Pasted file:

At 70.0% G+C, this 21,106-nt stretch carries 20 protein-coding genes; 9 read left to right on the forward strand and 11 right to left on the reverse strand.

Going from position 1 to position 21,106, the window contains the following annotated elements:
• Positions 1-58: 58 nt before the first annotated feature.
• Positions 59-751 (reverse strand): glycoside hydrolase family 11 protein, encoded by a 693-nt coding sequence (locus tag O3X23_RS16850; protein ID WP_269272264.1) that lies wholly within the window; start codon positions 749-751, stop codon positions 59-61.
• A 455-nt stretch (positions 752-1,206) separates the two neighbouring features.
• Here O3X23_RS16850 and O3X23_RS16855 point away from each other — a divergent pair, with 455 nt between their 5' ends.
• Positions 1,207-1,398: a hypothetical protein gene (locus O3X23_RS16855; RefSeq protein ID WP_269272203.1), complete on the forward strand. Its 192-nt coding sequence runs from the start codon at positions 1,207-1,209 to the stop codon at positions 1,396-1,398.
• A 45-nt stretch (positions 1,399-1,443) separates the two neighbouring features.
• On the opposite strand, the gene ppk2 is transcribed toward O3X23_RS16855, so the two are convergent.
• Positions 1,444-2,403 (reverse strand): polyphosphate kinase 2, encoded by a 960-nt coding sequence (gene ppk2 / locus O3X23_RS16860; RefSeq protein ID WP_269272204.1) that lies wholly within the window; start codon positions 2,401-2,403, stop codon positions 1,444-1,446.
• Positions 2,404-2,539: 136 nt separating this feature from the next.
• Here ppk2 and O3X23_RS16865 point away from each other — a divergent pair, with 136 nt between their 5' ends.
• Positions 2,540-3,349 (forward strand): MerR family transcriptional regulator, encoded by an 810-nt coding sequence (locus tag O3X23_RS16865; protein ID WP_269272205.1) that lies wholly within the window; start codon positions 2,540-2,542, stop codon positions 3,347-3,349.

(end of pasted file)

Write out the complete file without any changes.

At 70.0% G+C, this 21,106-nt stretch carries 20 protein-coding genes; 9 read left to right on the forward strand and 11 right to left on the reverse strand.

Going from position 1 to position 21,106, the window contains the following annotated elements:
• Positions 1-58: 58 nt before the first annotated feature.
• Positions 59-751 (reverse strand): glycoside hydrolase family 11 protein, encoded by a 693-nt coding sequence (locus tag O3X23_RS16850; protein ID WP_269272264.1) that lies wholly within the window; start codon positions 749-751, stop codon positions 59-61.
• A 455-nt stretch (positions 752-1,206) separates the two neighbouring features.
• Here O3X23_RS16850 and O3X23_RS16855 point away from each other — a divergent pair, with 455 nt between their 5' ends.
• Positions 1,207-1,398: a hypothetical protein gene (locus O3X23_RS16855; RefSeq protein ID WP_269272203.1), complete on the forward strand. Its 192-nt coding sequence runs from the start codon at positions 1,207-1,209 to the stop codon at positions 1,396-1,398.
• A 45-nt stretch (positions 1,399-1,443) separates the two neighbouring features.
• On the opposite strand, the gene ppk2 is transcribed toward O3X23_RS16855, so the two are convergent.
• Positions 1,444-2,403 (reverse strand): polyphosphate kinase 2, encoded by a 960-nt coding sequence (gene ppk2 / locus O3X23_RS16860; RefSeq protein ID WP_269272204.1) that lies wholly within the window; start codon positions 2,401-2,403, stop codon positions 1,444-1,446.
• Positions 2,404-2,539: 136 nt separating this feature from the next.
• Here ppk2 and O3X23_RS16865 point away from each other — a divergent pair, with 136 nt between their 5' ends.
• Positions 2,540-3,349 (forward strand): MerR family transcriptional regulator, encoded by an 810-nt coding sequence (locus tag O3X23_RS16865; protein ID WP_269272205.1) that lies wholly within the window; start codon positions 2,540-2,542, stop codon positions 3,347-3,349.